For most Knox students, a visit to the bookstore means beelining towards the book or supply they are looking for, paying and leaving. They may glance at the “Unemployed Philosophers Guild” section or perfume shelf, wonder briefly about their existence, and then leave to go about their day.
“It’s just something a little but different,” store manager Virgi Cox said of the various merchandise oddities. “Sometimes parents come in with a young child, and this is something cheap but that will still make them happy.”
According to Cox, the dolls and other items in the Unemployed Philosophers Guild sell very well. Characters such as Lincoln, Frederick Douglas and Jane Austen are available in doll and finger puppet form. There are also dinosaur print mugs that change into fossils when filled with hot liquid. Other items in this section include pieces of pop culture.
“That Dr. Who stuff just flies off the shelves,” Cox said of the TARDIS mugs and sticky notes in the collection.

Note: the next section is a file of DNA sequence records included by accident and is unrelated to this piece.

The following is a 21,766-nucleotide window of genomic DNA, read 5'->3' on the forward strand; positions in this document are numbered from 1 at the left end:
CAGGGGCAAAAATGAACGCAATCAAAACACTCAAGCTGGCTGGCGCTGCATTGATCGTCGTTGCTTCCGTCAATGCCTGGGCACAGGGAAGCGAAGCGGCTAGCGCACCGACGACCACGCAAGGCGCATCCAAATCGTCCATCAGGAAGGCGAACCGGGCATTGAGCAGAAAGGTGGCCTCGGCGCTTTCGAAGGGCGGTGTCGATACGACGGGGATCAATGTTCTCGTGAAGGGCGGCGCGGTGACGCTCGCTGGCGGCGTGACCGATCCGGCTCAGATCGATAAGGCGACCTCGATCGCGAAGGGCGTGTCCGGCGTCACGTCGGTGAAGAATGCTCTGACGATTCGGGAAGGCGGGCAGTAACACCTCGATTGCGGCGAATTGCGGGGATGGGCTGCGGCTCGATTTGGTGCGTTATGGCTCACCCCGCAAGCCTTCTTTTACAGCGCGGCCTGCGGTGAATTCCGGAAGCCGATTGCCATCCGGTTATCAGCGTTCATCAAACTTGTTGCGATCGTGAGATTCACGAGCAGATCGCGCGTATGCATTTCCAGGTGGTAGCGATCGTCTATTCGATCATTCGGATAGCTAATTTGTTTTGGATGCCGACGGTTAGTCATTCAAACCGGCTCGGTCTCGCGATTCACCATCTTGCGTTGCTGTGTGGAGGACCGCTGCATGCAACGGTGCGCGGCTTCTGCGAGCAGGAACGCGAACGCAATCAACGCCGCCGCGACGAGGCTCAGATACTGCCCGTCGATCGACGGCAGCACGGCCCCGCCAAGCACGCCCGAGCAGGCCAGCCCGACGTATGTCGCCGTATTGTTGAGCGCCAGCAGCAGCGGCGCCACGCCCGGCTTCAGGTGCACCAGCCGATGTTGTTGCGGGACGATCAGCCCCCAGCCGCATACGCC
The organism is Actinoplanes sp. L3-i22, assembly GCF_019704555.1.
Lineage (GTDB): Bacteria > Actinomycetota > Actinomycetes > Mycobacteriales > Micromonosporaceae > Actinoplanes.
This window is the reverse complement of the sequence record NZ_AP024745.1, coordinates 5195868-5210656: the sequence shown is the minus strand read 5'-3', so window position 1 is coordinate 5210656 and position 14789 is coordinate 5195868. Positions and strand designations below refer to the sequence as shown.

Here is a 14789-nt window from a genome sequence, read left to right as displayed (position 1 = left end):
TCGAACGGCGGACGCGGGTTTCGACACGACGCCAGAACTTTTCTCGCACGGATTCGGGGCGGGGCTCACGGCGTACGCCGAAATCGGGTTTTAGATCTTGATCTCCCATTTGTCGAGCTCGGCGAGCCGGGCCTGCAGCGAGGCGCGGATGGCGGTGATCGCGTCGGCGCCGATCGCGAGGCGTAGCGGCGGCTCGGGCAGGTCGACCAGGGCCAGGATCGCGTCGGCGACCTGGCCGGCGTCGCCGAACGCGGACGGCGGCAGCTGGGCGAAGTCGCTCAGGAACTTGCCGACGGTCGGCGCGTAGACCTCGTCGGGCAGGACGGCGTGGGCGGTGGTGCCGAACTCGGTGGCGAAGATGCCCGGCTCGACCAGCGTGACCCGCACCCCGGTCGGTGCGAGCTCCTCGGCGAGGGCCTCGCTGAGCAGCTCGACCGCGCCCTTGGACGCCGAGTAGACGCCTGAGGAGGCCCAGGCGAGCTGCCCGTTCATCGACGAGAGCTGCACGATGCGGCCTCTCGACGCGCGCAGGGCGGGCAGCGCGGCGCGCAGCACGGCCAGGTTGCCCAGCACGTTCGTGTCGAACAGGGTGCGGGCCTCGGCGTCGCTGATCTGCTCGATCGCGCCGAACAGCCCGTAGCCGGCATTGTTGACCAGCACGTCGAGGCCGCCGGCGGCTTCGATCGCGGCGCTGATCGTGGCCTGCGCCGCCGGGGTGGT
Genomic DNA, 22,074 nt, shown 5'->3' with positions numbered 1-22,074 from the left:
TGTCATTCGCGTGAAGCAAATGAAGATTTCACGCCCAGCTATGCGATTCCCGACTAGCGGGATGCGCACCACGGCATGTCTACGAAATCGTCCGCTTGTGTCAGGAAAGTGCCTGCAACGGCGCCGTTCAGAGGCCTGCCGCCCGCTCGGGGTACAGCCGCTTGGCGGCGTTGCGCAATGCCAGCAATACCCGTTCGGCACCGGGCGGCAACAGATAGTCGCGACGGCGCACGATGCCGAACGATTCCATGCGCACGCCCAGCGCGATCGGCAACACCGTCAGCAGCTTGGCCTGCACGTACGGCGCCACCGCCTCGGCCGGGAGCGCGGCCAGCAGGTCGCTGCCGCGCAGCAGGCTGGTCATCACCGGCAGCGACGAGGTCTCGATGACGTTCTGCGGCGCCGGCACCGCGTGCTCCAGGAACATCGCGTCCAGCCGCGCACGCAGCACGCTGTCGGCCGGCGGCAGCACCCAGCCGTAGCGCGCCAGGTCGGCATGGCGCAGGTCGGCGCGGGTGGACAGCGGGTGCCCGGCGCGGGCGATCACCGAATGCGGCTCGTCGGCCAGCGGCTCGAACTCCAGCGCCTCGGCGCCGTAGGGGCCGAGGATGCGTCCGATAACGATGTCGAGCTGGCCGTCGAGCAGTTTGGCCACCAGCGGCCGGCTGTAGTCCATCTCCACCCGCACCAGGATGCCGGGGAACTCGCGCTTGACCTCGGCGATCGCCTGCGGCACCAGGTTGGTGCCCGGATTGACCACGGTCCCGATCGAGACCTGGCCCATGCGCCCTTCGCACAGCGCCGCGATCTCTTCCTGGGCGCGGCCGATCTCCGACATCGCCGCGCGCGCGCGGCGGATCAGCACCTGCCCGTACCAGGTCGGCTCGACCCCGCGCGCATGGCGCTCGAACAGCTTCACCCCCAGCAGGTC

The Philosophers Guild was brought to the bookstore’s attention a few years ago by Dean of the College Larry Breitborde, who found a Lincoln doll from the company while on a vacation.
“He brought the doll down and thought selling them would go over well, and they have,” Cox said. “Of all places, Knox was a good idea for the Lincoln doll.”
As for the perfume collection, Cox explained that these came to her a few years ago when a woman entered the shop proposing to add them to the inventory. The bottles come in various scents, and each is tied to a person’s name with the idea that someone could own a perfume named after them.
“We decided we could try them and they sold well, but the popular names sold first, and now we’re stuck with the odd ones,” Cox said.
As for the non-textbooks on sale, some are picked out by bookstore staff, but most are automatic shipments from one of the store’s suppliers — usually the year’s bestsellers. The ones that do not sell out remain in the store, making for an oddball assortment of literature that has accumulated over the years.
Other unexpected wares include potpourri scents and assorted cards for 50 cents. Cox also orders stuffed animals that wear Knox College t-shirts. While these animals are all for sale, she puts them in various places around the shop to help fill odd gaps on shelves.
“Some of these things don’t sell fast, but they do sell,” Cox said.